“But can’t he be a Christian in Northumbria and a pagan in Norway?” Elswyth asked.
“No!” the monk said. “Christ is Christ everywhere. Only among the pagans do each people have their own gods.”
Thor too shook his head. On this Christian and pagan were agreed.
Leif looked down again at the amulet that Elswyth had laid on his palm. The cross was symmetrical. The boss in the middle was a perfect circle and the arms extended out like the four points of the wind. The ends were flared and rounded so that their circumference conformed to arc of a greater unseen circle. He had a notion for a moment to raise it and press it to his lips, for her sake. But what sign would that be to the men who stood about him? What sign would it be to his gods? He folded his hand around it and handed it back to her.
“Perhaps,” said Attor, “We should return to the matter of the price. Perhaps that will be easier to agree upon.”
The monk picked up the letter and resumed reading aloud where he had left off. When he was finished, he said, “Where did you steal it from?”
“We did not steal it,” Leif said, struggling to tame his impatience at the monk’s accusations. “My uncle took it in trade from a Danir.”
“The Danir stole it then,” said the monk.
“What does the letter say?” Elswyth asked.
“It is addressed to the Bishop of Utrecht, who bought the books, thanks to the generosity of his patron, Charles, King of the Franks,” the monk replied, turning his eyes to her, and then guiltily glancing away.
“Does the writing say how much the Bishop paid for the books?” Leif asked.
“The price is not mentioned.”
“I’ll warrant it was not the Danir that took them,” Thor said, with almost meditative slowness. “It must have been some Frisian bandit that took them on the road. He sold them to the Danir because he dared not try to sell them in his own country. He must have been disappointed that the Danir would give him no more than the value of the stones.”
“These books belong to the Bishop of Utrecht” the monk said. “They must be returned to him.”
“They are my property,” said Leif. “If this Bishop wants them, he must pay for them.”
“You have no right to possess them,” the monk said. “This letter proves whose property they are.”
“A man owns what he can keep,” Leif said. “They are in my possession therefore they are my property. Is it not so, Uncle?”
“Of course it is,” said Attor.
“No,” said the monk. “A man holds his property from God under the law.” He turned to Attor and said, “These books are the property of the Bishop of Utrecht. This vikingr should not have them. You should take them from him and restore them to their rightful owner.”
“You will not rob me, Uncle,” Leif cried.
“Of course not, lad,” Attor said.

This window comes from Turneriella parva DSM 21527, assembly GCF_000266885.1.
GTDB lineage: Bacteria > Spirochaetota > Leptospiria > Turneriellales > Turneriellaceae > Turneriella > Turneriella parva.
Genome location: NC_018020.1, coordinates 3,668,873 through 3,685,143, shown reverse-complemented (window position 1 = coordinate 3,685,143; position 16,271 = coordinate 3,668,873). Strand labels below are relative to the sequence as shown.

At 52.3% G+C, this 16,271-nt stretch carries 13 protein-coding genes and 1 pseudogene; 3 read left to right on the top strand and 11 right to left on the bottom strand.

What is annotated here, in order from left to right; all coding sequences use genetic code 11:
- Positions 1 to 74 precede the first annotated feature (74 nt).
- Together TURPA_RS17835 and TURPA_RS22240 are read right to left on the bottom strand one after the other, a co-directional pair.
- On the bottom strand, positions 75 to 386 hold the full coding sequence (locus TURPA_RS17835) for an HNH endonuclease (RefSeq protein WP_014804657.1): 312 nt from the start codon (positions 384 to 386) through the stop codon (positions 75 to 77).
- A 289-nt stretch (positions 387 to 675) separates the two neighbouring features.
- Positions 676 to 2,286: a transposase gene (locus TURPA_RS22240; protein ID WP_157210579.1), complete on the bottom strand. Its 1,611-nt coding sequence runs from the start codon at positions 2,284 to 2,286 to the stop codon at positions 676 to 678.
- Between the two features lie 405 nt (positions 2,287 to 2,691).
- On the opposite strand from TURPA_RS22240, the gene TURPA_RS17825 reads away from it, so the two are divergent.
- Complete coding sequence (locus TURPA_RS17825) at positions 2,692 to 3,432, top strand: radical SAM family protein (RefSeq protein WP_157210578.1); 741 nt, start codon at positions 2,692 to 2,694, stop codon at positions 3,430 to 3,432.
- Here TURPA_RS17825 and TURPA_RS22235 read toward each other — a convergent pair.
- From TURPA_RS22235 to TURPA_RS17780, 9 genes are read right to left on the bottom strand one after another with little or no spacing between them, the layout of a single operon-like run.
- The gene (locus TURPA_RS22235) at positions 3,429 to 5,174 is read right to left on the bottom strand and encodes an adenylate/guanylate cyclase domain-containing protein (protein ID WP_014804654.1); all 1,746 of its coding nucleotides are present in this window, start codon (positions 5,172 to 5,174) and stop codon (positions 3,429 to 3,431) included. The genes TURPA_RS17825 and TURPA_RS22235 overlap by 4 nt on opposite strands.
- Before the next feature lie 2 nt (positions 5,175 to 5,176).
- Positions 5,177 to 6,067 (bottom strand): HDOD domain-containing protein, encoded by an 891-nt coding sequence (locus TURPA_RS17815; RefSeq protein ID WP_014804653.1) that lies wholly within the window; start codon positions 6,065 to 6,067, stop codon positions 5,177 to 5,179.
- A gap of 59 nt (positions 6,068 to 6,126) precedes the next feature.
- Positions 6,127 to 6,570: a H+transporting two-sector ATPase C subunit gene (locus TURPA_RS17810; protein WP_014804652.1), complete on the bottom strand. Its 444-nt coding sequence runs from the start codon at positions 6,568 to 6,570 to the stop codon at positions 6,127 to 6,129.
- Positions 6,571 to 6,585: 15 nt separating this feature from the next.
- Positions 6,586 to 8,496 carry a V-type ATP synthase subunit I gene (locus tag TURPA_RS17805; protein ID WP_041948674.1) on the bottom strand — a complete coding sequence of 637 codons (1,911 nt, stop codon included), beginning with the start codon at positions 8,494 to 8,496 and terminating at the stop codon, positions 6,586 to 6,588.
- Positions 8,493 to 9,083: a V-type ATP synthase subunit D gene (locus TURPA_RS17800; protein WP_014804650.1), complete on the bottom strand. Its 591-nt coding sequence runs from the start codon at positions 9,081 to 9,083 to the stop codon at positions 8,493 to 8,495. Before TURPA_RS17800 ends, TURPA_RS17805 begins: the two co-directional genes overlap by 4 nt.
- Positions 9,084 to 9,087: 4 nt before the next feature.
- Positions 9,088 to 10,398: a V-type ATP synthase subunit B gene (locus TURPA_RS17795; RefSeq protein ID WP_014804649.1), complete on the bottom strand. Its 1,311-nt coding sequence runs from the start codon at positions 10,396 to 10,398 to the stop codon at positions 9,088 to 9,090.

Leif turned to the monk. “These books are mine. Any man who wants them from me, must fight me or pay my price.”
“The question,” Attor said, before the monk could reply, “is what that price should be. That is what we want to know from you, Brother Alun.”
“The price should be nothing,” the monk said. “No vikingr should have profit of his theft. I will tell you nothing to help thieves and murderers.” He rose and started off back towards the hut where Kendra lay dying.
“I’ll go after him,” Attor said. “Perhaps I can still persuade him.” He hurried after the monk.
“Take time to change that one,” Thor said, watching him go.
“But we don’t have time.” Leif said. “My father suffers in his captivity. I must get his ransom quickly. What do we do now?”
“Trust Attor,” said Thor. “And put that book back safe.”
Leif picked up the book, closed its cover, hugged it to his chest, and began to walk rapidly down the path to the beach. Elswyth began to go after him, but Thor called her back. “Let him be, lass. He’s got troubles enough.”
“I won’t trouble him, Uncle,” she said. “I just want to look at the book.” She turned and ran down the path after Leif.
Next Chapter: 12. The Rules of Trade
Thanks for reading The Wistful and the Good! Subscribe for free to receive new chapters and support my work.
If you know someone who might enjoy The Wistful and the Good, please share it with them.
I will be publishing occasional commentaries on The Wistful and the Good, generally on the Monday following the publication of the chapter on Saturday. These will deal with the historical background and some of the literary questions raised by the book and its composition.
Looking for the earlier chapters? Check the index page, and subscribe so you don’t miss anything.